@Wendy Grossman: I think I saw the same apology from Brett you did. I don't work in the industry, so really, she doesn't owe me an apology for herself (other than to me as a viewer, for making "Grace Under Fire' go away, but even there, that was quite awhile back. We've all moved on. Things work out, more or less.) But still, it's nice to see some people actually wised the fuck up and re-found themselves.

Strip away the money and the houses and power and shit, and you just have ... a person. Shit funny.

ScottyB said...

I'm not much into baseball these days, but I found the footage of Will Ferrell playing 3rd base coach giving "signs" to the batters that were actually big-ass placard signs. Signs that said stuff like "It doesn't matter. None of these games count." Followed by another big-ass placard sign that said something like "Ignore the last sign. Just do your best." Now THAT'S some funny shit.

OTOH, Bill Veeck fielded a dwarf during the regular season (Eddie Gaedel; "He was, by golly, the best darn midget who ever played big-league ball": Veeck quote) and had an ashtray that was built into his wooden leg when he owned the Chicago White Sox.

Touch-and-go Bullethead said...

"The best darn midget who ever played big league ball."

What, you mean even better than Pearl du Monville? I have trouble believing that.

Anonymous said...

Rory W. I was wondering if you had any thoughts why two shows from the same "brain" could be so different in quality?

I don't think Vince has anything do to with Battle Creek except for his participation in writing the pilot over 10 years ago.

He has a lot of the same writers from Breaking Bad in the Better Call Saul room with him. Battle Creek is run by David Shore.


Johnny Walker said...

With regards to the "outlandish" unsellable script, it's worth remembering that some of the most unmainstream scripts get turned into some of the best shows. MAD MEN was about as far from what you might imagine a popular show would look like, for example.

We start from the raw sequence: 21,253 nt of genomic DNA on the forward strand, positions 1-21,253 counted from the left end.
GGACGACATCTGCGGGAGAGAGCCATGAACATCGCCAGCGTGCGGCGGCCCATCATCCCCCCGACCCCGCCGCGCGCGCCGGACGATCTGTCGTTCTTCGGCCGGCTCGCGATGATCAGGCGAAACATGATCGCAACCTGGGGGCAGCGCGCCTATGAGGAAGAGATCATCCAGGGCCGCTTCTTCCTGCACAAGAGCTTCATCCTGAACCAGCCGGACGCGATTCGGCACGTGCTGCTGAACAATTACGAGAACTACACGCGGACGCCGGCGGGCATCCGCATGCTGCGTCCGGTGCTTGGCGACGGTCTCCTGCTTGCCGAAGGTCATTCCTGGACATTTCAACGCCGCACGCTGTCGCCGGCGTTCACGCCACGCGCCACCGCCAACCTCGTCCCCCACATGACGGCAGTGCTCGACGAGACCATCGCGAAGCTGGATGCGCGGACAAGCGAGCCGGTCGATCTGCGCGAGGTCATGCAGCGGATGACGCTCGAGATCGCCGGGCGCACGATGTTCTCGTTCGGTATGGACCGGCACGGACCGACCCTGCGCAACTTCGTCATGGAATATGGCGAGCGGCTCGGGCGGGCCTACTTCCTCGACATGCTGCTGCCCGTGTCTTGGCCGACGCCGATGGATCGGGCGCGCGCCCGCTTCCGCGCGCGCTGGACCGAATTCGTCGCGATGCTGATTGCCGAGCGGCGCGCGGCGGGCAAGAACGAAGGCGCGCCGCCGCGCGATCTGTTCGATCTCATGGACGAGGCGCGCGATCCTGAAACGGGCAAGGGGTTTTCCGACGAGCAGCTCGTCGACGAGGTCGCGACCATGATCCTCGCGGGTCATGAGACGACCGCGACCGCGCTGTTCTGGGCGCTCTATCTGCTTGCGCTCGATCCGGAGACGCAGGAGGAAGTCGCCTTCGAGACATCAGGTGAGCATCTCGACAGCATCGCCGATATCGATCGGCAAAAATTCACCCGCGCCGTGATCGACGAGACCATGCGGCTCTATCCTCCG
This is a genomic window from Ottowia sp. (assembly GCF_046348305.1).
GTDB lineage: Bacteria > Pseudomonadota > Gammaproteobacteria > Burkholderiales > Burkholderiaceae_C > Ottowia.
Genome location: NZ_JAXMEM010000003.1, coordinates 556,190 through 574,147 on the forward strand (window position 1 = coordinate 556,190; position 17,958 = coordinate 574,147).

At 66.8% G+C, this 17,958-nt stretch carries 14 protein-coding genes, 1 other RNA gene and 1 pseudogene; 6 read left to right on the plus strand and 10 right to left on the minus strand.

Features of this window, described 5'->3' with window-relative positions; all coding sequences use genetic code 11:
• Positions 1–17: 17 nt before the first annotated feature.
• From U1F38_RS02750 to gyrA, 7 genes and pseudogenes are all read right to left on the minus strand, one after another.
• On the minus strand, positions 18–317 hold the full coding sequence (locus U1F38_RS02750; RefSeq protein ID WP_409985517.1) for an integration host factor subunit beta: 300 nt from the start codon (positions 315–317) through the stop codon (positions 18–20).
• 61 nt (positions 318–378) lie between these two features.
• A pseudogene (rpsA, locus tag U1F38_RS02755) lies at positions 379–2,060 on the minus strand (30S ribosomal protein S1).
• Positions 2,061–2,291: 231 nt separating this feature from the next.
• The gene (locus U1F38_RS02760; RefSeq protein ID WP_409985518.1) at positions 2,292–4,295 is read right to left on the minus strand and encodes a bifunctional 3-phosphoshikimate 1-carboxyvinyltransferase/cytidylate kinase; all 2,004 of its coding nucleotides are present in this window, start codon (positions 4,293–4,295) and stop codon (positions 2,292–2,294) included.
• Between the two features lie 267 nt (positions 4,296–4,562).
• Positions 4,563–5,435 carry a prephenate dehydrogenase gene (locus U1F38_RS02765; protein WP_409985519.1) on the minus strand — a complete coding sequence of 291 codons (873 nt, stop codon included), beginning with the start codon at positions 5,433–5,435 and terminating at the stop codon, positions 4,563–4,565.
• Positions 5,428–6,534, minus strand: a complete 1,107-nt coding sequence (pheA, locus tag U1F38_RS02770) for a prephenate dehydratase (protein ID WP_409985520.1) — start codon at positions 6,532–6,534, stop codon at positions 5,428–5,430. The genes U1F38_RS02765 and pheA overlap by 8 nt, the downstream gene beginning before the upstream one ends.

Johnny Walker said...

Interesting comments, as usual.

Glad to hear Bret Butler has sorted herself out and is doing well. I too was a fan of GRACE UNDER FIRE. I hope reports of her newfound humility are true.

Also: WELCOME BACK KEN! Hope the trip was good and that the jet lag soon passes (it's horrible, isn't it?).

By Ken Levine said...

Thanks, Alan.

Do You Do Any Wings? said...

Hi Ken, the UK Daily Telegraph recently suggested Frasier and Eddie as one of the all-time comedy duos, which must be a great compliment to both the writers and actors involved, and this week they've come up with another top ten(ish) list. My questions are, how many are yours, and do you see these lists as a nice compliment, or do you get frustrated that they picked the wrong jokes?
Thanks and good wishes,

Do You Do Any Wings? said...
That list in full.

VP81955 said...

If you've covered these before (and you may have), I apologize, but two questions regarding screenplays as I work on my two romantic comedies:

* I've been told that when you're suggesting musical or song & dance segments, you should not specifically list the song (and certainly not play choreographer -- that's why God made Toni Basil!), but write "in the style of 'Pump It Up' by Elvis Costello (or whatever)." At the same time, I understand the screenwriter for "Guardians of the Galaxy" -- whom I'm guessing is far more experienced regarding this stuff than I am -- insisted on several '70s songs for the soundtrack. How would you suggest a neophyte screenwriter handle this situation?

* In the same vein, my screenplay includes a scene featuring a cameo from a celebrity for comedic effect (I won't name the celeb, but it's someone you've worked with). Should I list the celeb's name in the script, or play it safe by writing "similar to Xxxxxxx Xxxxxxxxx"? Just curious.

Johnny Walker said...

I don't know if you'll ever see this, Allan Iverson, but I read the opening of your M*A*S*H script and it made me laugh out loud. Thanks!